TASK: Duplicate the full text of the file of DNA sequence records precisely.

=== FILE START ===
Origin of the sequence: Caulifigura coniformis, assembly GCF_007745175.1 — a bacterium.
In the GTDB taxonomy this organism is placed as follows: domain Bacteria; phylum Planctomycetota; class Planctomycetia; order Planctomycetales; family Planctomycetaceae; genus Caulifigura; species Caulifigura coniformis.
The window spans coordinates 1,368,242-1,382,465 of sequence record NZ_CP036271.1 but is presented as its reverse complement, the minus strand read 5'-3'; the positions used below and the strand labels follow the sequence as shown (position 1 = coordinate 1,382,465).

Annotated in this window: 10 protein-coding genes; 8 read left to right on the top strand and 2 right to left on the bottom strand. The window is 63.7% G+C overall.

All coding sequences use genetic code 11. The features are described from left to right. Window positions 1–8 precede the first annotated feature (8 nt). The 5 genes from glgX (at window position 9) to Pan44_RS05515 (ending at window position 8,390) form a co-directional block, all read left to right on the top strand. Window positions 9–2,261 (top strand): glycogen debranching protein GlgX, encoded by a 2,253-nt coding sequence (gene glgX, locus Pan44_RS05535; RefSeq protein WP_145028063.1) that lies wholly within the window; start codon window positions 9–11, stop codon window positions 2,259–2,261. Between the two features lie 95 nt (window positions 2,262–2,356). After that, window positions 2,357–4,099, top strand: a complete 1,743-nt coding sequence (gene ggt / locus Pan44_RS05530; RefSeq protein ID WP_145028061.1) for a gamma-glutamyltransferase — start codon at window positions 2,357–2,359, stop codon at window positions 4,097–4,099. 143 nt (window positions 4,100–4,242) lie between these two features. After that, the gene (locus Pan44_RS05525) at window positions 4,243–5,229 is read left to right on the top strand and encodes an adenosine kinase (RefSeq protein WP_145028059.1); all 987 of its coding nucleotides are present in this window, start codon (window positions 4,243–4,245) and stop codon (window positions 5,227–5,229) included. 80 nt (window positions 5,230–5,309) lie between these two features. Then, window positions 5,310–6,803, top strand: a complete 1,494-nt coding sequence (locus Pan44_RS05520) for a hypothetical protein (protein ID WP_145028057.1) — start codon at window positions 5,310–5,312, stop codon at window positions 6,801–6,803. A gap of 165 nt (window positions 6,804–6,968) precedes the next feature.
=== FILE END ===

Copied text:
Origin of the sequence: Caulifigura coniformis, assembly GCF_007745175.1 — a bacterium.
In the GTDB taxonomy this organism is placed as follows: domain Bacteria; phylum Planctomycetota; class Planctomycetia; order Planctomycetales; family Planctomycetaceae; genus Caulifigura; species Caulifigura coniformis.
The window spans coordinates 1,368,242-1,382,465 of sequence record NZ_CP036271.1 but is presented as its reverse complement, the minus strand read 5'-3'; the positions used below and the strand labels follow the sequence as shown (position 1 = coordinate 1,382,465).

Annotated in this window: 10 protein-coding genes; 8 read left to right on the top strand and 2 right to left on the bottom strand. The window is 63.7% G+C overall.

All coding sequences use genetic code 11. The features are described from left to right. Window positions 1–8 precede the first annotated feature (8 nt). The 5 genes from glgX (at window position 9) to Pan44_RS05515 (ending at window position 8,390) form a co-directional block, all read left to right on the top strand. Window positions 9–2,261 (top strand): glycogen debranching protein GlgX, encoded by a 2,253-nt coding sequence (gene glgX, locus Pan44_RS05535; RefSeq protein WP_145028063.1) that lies wholly within the window; start codon window positions 9–11, stop codon window positions 2,259–2,261. Between the two features lie 95 nt (window positions 2,262–2,356). After that, window positions 2,357–4,099, top strand: a complete 1,743-nt coding sequence (gene ggt / locus Pan44_RS05530; RefSeq protein ID WP_145028061.1) for a gamma-glutamyltransferase — start codon at window positions 2,357–2,359, stop codon at window positions 4,097–4,099. 143 nt (window positions 4,100–4,242) lie between these two features. After that, the gene (locus Pan44_RS05525) at window positions 4,243–5,229 is read left to right on the top strand and encodes an adenosine kinase (RefSeq protein WP_145028059.1); all 987 of its coding nucleotides are present in this window, start codon (window positions 4,243–4,245) and stop codon (window positions 5,227–5,229) included. 80 nt (window positions 5,230–5,309) lie between these two features. Then, window positions 5,310–6,803, top strand: a complete 1,494-nt coding sequence (locus Pan44_RS05520) for a hypothetical protein (protein ID WP_145028057.1) — start codon at window positions 5,310–5,312, stop codon at window positions 6,801–6,803. A gap of 165 nt (window positions 6,804–6,968) precedes the next feature.